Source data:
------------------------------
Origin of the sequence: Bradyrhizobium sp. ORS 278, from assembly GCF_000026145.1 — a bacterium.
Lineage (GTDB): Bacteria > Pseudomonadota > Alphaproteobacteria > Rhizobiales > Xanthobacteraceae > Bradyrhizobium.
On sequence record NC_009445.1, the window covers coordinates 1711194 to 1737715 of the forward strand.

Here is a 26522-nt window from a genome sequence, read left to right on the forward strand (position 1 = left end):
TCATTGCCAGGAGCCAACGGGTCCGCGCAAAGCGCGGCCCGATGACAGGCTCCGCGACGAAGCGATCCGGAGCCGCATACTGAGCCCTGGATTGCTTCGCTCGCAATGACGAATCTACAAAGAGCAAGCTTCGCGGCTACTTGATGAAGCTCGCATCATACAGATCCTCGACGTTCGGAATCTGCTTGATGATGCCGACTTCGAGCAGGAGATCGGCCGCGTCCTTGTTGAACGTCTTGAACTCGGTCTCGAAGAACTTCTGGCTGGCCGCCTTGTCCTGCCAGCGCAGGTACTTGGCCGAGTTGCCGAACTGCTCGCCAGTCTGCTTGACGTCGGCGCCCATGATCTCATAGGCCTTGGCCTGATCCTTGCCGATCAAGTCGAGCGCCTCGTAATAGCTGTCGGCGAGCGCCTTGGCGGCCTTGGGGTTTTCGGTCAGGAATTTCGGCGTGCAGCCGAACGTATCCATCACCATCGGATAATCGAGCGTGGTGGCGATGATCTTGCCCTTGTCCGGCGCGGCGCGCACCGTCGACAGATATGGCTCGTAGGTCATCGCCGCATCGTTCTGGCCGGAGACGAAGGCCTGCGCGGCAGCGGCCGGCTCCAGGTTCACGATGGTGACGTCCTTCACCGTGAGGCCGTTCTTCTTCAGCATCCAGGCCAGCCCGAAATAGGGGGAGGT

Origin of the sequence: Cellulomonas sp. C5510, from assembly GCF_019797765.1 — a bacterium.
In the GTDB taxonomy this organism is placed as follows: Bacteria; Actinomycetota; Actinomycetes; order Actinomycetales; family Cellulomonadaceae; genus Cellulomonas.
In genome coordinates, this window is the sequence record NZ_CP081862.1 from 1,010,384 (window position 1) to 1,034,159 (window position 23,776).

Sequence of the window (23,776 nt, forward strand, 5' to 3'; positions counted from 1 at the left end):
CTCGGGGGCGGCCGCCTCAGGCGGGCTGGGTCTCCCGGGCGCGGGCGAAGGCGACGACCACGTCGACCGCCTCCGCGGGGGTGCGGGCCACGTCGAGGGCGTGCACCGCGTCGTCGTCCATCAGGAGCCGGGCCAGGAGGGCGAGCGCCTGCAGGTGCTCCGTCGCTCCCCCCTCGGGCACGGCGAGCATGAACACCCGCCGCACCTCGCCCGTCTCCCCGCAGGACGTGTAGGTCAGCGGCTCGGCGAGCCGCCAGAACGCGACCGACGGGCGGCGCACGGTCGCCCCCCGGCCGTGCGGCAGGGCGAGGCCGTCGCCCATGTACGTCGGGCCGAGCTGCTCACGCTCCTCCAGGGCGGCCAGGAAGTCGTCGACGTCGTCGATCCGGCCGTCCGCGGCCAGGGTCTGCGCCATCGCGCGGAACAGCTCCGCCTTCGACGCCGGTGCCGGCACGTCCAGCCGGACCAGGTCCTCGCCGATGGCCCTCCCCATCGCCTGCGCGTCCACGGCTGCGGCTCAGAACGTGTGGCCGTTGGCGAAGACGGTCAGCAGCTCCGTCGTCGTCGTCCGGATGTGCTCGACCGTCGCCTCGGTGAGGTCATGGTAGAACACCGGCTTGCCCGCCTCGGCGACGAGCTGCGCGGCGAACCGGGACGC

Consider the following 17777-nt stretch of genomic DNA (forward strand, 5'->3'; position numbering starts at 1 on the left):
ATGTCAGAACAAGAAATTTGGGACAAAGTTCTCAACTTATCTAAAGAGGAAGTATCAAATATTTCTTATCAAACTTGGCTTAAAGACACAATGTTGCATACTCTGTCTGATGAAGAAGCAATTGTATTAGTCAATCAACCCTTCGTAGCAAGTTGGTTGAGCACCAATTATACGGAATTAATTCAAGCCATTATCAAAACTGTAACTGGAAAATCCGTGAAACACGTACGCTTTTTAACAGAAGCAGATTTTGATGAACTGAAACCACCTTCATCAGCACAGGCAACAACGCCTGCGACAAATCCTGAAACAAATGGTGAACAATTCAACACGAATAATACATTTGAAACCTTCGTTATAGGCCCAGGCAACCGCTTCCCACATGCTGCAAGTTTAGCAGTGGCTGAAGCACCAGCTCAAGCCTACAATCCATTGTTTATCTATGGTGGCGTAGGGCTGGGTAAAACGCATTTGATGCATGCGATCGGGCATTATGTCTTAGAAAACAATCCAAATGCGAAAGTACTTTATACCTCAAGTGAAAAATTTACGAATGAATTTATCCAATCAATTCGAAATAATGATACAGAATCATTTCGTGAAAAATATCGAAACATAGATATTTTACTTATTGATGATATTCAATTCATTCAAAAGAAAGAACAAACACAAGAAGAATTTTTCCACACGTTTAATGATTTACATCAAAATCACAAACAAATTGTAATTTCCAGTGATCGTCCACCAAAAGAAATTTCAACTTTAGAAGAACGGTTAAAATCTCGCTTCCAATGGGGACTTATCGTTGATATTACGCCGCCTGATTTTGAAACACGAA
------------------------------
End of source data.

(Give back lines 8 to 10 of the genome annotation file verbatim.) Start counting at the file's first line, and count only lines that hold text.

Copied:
In genome coordinates, this window is the sequence record NZ_CP081862.1 from 1,010,384 (window position 1) to 1,034,159 (window position 23,776).

Sequence of the window (23,776 nt, forward strand, 5' to 3'; positions counted from 1 at the left end):
CTCGGGGGCGGCCGCCTCAGGCGGGCTGGGTCTCCCGGGCGCGGGCGAAGGCGACGACCACGTCGACCGCCTCCGCGGGGGTGCGGGCCACGTCGAGGGCGTGCACCGCGTCGTCGTCCATCAGGAGCCGGGCCAGGAGGGCGAGCGCCTGCAGGTGCTCCGTCGCTCCCCCCTCGGGCACGGCGAGCATGAACACCCGCCGCACCTCGCCCGTCTCCCCGCAGGACGTGTAGGTCAGCGGCTCGGCGAGCCGCCAGAACGCGACCGACGGGCGGCGCACGGTCGCCCCCCGGCCGTGCGGCAGGGCGAGGCCGTCGCCCATGTACGTCGGGCCGAGCTGCTCACGCTCCTCCAGGGCGGCCAGGAAGTCGTCGACGTCGTCGATCCGGCCGTCCGCGGCCAGGGTCTGCGCCATCGCGCGGAACAGCTCCGCCTTCGACGCCGGTGCCGGCACGTCCAGCCGGACCAGGTCCTCGCCGATGGCCCTCCCCATCGCCTGCGCGTCCACGGCTGCGGCTCAGAACGTGTGGCCGTTGGCGAAGACGGTCAGCAGCTCCGTCGTCGTCGTCCGGATGTGCTCGACCGTCGCCTCGGTGAGGTCATGGTAGAACACCGGCTTGCCCGCCTCGGCGACGAGCTGCGCGGCGAACCGGGACGC